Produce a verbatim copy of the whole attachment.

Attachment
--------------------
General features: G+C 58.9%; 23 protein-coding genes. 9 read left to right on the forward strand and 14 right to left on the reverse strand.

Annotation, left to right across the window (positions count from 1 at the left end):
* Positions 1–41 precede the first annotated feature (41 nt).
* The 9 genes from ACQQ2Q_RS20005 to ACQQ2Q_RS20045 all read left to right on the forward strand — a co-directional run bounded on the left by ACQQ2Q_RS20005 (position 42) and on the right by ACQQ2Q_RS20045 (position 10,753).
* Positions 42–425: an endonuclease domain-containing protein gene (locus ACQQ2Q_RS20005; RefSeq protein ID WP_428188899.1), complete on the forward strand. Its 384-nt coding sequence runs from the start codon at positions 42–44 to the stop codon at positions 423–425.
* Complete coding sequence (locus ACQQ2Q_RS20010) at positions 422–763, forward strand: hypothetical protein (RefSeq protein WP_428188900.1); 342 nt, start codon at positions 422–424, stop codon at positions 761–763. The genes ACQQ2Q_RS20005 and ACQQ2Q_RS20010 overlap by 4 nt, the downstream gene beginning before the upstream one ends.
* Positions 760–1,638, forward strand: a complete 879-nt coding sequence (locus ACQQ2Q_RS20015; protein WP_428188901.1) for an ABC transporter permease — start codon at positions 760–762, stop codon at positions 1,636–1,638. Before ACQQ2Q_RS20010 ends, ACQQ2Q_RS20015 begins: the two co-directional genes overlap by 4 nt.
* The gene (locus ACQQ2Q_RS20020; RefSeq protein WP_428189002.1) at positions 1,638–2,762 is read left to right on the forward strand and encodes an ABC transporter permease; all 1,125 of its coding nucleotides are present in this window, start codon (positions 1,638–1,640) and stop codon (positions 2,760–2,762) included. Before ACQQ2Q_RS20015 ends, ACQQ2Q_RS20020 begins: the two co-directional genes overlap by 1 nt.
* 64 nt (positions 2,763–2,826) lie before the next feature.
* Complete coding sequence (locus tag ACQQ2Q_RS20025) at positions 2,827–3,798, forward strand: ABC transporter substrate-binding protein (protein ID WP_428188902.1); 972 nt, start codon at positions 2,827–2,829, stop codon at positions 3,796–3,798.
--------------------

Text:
General features: G+C 58.9%; 23 protein-coding genes. 9 read left to right on the forward strand and 14 right to left on the reverse strand.

Annotation, left to right across the window (positions count from 1 at the left end):
* Positions 1–41 precede the first annotated feature (41 nt).
* The 9 genes from ACQQ2Q_RS20005 to ACQQ2Q_RS20045 all read left to right on the forward strand — a co-directional run bounded on the left by ACQQ2Q_RS20005 (position 42) and on the right by ACQQ2Q_RS20045 (position 10,753).
* Positions 42–425: an endonuclease domain-containing protein gene (locus ACQQ2Q_RS20005; RefSeq protein ID WP_428188899.1), complete on the forward strand. Its 384-nt coding sequence runs from the start codon at positions 42–44 to the stop codon at positions 423–425.
* Complete coding sequence (locus ACQQ2Q_RS20010) at positions 422–763, forward strand: hypothetical protein (RefSeq protein WP_428188900.1); 342 nt, start codon at positions 422–424, stop codon at positions 761–763. The genes ACQQ2Q_RS20005 and ACQQ2Q_RS20010 overlap by 4 nt, the downstream gene beginning before the upstream one ends.
* Positions 760–1,638, forward strand: a complete 879-nt coding sequence (locus ACQQ2Q_RS20015; protein WP_428188901.1) for an ABC transporter permease — start codon at positions 760–762, stop codon at positions 1,636–1,638. Before ACQQ2Q_RS20010 ends, ACQQ2Q_RS20015 begins: the two co-directional genes overlap by 4 nt.
* The gene (locus ACQQ2Q_RS20020; RefSeq protein WP_428189002.1) at positions 1,638–2,762 is read left to right on the forward strand and encodes an ABC transporter permease; all 1,125 of its coding nucleotides are present in this window, start codon (positions 1,638–1,640) and stop codon (positions 2,760–2,762) included. Before ACQQ2Q_RS20015 ends, ACQQ2Q_RS20020 begins: the two co-directional genes overlap by 1 nt.
* 64 nt (positions 2,763–2,826) lie before the next feature.
* Complete coding sequence (locus tag ACQQ2Q_RS20025) at positions 2,827–3,798, forward strand: ABC transporter substrate-binding protein (protein ID WP_428188902.1); 972 nt, start codon at positions 2,827–2,829, stop codon at positions 3,796–3,798.